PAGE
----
Thomas Fuller is completely overlooked in many standard reference works on the causes of the English Civil War, including Ann Hughes’ The Causes of the English Civil War (1998). In a long overdue correction of this, Patterson correctly posits Fuller as an early proponent of the school of thought that identified the failures of King Charles, as well as division within the Church, as the main causes that led to the Civil War (p. 253). Indeed, Fuller’s 1655 Church-History of Britain is one of the first detailed historical analyses of the Civil War. Fuller was a realist who, though he stood on the side of the established Church and episcopacy, in his Church-History of Britain identified the failures of the policies of the King and his advisors for the war, rather than the antics of a radical Puritan fringe, as the primary cause for division (p. 255). In this way we see how he laid aside his inherent bias to come to a historically defensible viewpoint that would find much support in modern scholarship. For this Fuller received the ire of fellow Royalists, such as by Peter Heylyn, who attacked Fuller’s interpretation of events leading up to the Civil War in his 1659 work Examen Historicum: or A Discovery and Examination of the Mistakes, Falsities, and Defects in Some Modern Histories. Notably, Heylyn accused Fuller of espousing ‘a continual vein of Puritanism’.[1] This is something that Fuller refuted in his response in 1659 entitled The Appeal of Injured Innocence (258-262). Patterson also clears Fuller of this charge made by Heylyn as he distinguishes Fuller from the Puritan Revolution thesis made by Gardiner (p. 255). And yet Gardiner richly imbibed Fuller’s works in his History of the Great Civil War, 1642-1649, where he wrote of Fuller’s moderation: ‘Of the larger-minded men who were working for liberty, the most comprehensive in his genius was Thomas Fuller’[2] (p. 338). In sum, Patterson has made a unique contribution to the continuing debates on the causes of the Civil War by identifying and making Fuller’s early interpretation accessible and showing how Fuller actively engaged in the debate in its earliest days as an eyewitness of the events that led to war.

Even historians of gender will find something in Thomas Fuller: Discovering England’s Religious Past. Patterson, in his chapter entitled ‘Social historian’ (pp. 291-333), analyses Fuller’s portrayal of the lot of women in early modern England in his History of the Worthies of England. Indeed, Fuller only agrees with the first proposition of a common proverb of the time that ‘England is the Paradise of Women, Hell of Horses, Purgatory of Servants’ (p. 294). Fuller maintains that women across the class spectrum find ‘the fairest respect, and kindest usage’.[3] That Patterson makes no critical engagement with Fuller’s assertion is typical of Patterson’s style and, with passages like this, highlights Patterson’s warm partiality towards Fuller.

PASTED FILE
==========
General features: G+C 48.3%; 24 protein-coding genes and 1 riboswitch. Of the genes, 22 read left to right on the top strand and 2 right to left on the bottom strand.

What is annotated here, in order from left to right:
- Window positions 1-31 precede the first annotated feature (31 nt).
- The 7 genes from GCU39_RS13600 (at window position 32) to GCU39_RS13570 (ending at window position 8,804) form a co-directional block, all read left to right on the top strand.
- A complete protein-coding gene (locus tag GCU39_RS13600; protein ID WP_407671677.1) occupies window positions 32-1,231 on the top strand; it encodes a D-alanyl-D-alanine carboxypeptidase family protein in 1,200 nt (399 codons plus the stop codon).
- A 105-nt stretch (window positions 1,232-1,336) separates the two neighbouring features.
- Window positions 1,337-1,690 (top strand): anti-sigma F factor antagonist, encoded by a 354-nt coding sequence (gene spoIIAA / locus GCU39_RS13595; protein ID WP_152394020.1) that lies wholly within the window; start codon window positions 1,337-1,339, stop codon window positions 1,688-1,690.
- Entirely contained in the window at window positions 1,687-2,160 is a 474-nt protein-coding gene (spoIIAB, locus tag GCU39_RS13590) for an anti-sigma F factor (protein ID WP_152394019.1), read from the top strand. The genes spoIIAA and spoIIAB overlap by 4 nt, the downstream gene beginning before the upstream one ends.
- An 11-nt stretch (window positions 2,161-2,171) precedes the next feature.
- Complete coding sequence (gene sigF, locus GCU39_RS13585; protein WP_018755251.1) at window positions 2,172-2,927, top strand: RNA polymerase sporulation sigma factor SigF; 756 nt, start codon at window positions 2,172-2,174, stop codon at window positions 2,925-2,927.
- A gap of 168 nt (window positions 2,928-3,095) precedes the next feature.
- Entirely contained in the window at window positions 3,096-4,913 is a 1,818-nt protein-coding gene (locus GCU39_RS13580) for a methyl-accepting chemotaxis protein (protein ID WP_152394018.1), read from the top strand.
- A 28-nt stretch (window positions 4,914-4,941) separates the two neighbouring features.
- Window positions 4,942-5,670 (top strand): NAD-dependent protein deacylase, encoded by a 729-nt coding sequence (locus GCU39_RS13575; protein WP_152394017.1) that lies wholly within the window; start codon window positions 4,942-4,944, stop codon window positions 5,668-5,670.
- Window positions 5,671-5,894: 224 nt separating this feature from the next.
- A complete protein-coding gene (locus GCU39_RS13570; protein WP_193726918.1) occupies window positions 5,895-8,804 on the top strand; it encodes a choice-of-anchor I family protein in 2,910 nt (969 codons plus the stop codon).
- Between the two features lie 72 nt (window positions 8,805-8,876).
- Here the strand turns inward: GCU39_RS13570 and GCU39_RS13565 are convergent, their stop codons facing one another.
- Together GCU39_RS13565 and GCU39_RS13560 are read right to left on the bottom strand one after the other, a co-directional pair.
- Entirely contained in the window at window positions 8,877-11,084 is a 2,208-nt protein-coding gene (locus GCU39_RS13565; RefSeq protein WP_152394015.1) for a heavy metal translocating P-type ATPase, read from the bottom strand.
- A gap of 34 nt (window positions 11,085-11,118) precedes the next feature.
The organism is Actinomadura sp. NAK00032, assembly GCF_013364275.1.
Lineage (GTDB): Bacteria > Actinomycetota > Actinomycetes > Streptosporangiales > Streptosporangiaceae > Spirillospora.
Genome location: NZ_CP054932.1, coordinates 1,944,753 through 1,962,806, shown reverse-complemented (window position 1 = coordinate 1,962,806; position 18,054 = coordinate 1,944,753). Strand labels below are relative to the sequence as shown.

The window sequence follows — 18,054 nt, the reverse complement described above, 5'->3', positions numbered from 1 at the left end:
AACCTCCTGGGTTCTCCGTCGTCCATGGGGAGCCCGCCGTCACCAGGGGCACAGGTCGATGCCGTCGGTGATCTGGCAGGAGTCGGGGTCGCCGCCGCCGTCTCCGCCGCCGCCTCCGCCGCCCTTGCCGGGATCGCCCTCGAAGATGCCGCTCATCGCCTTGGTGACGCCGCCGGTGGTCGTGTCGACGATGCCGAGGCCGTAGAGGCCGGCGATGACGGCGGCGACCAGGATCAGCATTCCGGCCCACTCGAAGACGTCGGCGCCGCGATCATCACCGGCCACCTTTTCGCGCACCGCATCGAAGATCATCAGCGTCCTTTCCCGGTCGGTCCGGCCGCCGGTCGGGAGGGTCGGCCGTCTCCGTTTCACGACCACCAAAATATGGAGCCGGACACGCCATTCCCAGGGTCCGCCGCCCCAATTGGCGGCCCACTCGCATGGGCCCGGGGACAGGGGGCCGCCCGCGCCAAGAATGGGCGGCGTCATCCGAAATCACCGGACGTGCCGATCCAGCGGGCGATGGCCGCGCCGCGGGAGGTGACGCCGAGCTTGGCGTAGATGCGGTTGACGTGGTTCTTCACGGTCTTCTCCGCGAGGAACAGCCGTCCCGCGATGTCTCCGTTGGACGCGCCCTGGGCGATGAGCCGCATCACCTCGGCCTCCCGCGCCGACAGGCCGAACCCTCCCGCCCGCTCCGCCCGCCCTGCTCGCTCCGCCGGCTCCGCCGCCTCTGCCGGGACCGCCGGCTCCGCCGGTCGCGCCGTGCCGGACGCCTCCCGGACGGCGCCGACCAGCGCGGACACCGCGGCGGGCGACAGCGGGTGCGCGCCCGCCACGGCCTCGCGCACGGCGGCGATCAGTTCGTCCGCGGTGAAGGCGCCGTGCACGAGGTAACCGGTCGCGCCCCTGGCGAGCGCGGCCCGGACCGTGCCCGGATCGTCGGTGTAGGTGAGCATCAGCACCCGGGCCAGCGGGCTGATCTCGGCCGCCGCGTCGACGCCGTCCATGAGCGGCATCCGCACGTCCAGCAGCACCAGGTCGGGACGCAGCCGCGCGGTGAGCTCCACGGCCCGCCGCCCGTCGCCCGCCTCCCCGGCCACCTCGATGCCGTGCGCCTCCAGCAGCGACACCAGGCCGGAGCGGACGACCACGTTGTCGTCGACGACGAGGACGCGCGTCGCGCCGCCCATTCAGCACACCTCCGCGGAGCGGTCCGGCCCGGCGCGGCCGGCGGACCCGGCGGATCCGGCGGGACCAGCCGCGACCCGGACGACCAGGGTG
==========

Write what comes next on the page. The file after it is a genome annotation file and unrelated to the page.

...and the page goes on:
Indeed, the whole of Patterson’s chapter on Fuller as a ‘Social historian’ is a fascinating insight into life in the 17th century. Patterson notes in detail the different subjects that Fuller addressed in his Worthies of England and quotes Fuller’s comments on how physicians are a growing profession (pp. 301, 327), on the rise of market gardening in Surrey and Kent (p. 319), but also on the struggles of the textile industry (pp. 318-320). Furthermore, Fuller’s comments on England’s economic opportunities would interest economic historians (p. 320) as Fuller would appear to lend support to Max Weber’s thesis as outlined in The Protestant Ethic and the Spirit of Capitalism (1930): Fuller refers to John White, a Gospel minister who preached in Dorchester for nearly 40 years and through whose engagement with ‘civic activities, the town was much enriched’ (p. 320). Fuller wrote of the effects of White’s ministry:

Knowledge causing Piety, Piety breeding Industry, and Industry procuring Plenty unto it. A beggar was not then to be seen in the Town, all able Poore being set on work, and [the] impotent maintained by the profit of a publique Brew-house, and other collections.[4]